The sooner Jack completes this job, the better, only Ellie has no intention of throwing her dreams away for a kingdom she’s never known. With hired assassins on their trail, Ellie might not have a choice. They must do whatever it takes to stay alive.

 

Excerpt:

She closed the distance between them with grace and determination. When she stood a mere breath away, she looked up at him from underneath her bangs. At some point when he’d been upstairs, she’d taken out those horrible fake blue contact lenses. Now she gazed at him with eyes that glowed gold in the firelight. With her index finger, she lightly traced down his arm, hesitating as she neared his wound.

“Does it hurt much?” Her voice, velvety-soft, connected with something inside of him and pulled him a step closer.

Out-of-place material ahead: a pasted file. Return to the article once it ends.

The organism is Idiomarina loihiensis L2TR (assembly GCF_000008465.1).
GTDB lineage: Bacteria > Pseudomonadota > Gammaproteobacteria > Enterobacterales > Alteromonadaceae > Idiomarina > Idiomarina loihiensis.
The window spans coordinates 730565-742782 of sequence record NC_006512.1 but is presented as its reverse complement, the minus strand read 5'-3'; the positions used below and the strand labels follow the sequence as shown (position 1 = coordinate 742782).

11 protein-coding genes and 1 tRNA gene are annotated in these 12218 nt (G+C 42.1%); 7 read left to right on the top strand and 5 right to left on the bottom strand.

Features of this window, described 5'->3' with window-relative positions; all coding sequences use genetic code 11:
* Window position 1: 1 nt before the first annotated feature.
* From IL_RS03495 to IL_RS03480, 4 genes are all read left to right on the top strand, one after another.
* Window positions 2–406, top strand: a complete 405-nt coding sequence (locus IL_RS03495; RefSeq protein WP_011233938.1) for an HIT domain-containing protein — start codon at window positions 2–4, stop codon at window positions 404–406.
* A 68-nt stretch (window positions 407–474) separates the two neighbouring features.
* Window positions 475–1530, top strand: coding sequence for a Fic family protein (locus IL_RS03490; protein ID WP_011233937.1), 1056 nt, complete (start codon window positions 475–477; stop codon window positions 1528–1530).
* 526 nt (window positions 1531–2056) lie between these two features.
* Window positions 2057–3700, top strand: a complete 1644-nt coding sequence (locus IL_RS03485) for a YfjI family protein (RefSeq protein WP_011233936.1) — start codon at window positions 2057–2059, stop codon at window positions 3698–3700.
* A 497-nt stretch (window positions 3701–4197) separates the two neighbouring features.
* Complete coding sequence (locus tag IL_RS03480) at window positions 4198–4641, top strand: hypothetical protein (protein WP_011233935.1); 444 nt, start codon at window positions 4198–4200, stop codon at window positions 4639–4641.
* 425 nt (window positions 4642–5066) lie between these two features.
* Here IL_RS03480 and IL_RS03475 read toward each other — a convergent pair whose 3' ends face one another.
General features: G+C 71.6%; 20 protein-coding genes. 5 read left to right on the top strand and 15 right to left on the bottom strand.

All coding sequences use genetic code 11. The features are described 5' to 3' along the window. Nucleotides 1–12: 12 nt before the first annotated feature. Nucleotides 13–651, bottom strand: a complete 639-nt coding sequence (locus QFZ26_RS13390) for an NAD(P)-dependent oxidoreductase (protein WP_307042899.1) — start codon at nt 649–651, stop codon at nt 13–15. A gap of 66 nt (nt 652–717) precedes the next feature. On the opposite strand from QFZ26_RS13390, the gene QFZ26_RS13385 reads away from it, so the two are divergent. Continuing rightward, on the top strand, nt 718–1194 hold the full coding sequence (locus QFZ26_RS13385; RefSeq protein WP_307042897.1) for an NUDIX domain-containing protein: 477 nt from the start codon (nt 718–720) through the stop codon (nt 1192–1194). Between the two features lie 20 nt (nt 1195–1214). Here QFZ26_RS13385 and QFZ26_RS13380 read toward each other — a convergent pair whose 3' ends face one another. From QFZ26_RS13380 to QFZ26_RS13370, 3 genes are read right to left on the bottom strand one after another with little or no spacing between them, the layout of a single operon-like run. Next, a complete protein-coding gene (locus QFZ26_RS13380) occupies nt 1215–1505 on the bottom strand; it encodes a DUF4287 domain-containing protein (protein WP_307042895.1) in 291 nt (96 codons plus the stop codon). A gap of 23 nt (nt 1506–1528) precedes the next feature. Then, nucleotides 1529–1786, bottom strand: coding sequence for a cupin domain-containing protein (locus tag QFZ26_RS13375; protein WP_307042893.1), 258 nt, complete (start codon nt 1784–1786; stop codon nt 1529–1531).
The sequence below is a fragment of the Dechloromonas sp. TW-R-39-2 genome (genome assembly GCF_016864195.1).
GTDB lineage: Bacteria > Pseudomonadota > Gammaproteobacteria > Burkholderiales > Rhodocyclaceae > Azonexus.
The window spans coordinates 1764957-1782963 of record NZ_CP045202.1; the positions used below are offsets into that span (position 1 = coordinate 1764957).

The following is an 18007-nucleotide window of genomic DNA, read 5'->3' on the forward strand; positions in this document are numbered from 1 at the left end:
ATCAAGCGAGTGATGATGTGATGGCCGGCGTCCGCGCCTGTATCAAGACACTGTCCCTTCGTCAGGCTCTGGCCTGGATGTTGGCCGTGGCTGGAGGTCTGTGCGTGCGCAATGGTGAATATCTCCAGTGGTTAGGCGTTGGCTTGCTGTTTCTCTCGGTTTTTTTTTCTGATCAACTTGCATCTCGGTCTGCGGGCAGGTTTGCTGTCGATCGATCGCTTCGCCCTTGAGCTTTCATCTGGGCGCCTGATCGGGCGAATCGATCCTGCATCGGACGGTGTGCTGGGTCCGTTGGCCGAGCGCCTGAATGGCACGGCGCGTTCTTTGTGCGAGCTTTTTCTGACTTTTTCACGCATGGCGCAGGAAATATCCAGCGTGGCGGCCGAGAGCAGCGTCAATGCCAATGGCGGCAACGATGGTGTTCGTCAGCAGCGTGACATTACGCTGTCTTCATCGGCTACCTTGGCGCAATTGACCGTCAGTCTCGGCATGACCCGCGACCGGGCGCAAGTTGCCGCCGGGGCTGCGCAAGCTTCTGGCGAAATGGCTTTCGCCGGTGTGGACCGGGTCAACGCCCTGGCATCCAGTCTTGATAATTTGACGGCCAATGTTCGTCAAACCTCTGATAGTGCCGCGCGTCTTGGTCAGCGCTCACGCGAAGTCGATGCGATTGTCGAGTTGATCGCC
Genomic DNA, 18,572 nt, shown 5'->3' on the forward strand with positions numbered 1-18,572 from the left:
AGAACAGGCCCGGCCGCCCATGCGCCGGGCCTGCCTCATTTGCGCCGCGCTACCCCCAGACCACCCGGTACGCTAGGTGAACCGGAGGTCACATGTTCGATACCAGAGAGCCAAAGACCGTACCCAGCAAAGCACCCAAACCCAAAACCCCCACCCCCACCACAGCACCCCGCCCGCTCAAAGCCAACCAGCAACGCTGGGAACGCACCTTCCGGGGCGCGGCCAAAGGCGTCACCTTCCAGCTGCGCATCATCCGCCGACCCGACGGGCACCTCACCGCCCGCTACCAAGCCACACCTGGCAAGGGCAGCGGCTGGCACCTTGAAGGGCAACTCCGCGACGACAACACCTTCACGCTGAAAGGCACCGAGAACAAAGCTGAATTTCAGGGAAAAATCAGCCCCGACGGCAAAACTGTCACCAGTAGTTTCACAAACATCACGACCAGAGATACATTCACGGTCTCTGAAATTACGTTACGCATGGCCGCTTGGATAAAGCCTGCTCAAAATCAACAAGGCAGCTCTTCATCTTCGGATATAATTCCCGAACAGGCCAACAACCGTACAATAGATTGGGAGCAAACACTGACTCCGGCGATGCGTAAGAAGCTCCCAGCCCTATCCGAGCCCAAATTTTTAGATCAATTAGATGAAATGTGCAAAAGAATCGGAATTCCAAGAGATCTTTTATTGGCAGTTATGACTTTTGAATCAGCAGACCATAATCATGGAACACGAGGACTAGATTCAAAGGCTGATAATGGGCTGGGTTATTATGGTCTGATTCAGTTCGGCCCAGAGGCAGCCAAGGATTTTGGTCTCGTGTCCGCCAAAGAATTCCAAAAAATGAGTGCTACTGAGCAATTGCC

The words dried up in his mouth, and he had to swallow hard before he could speak. “Ellie.” He wasn’t sure where he was going with that, only that he had to try to make her understand why he couldn’t accept her invitation.

“Jack.” The way she said his name, with such amusement at his futile attempt to resist, battered at his remaining intentions.

“We can’t… I can’t. It would be wrong. I’d be taking advantage of you. Surely you can see that, right?”

“What if I want to be taken advantage of? What if I choose you?”

Her words pulled a groan out of him. “You don’t know what you’re saying.”

“I know what I want. Better than anything I’ve ever known as long as I can remember. I want you, Jack Ferris.”

Take her. Mark her. Make her our own.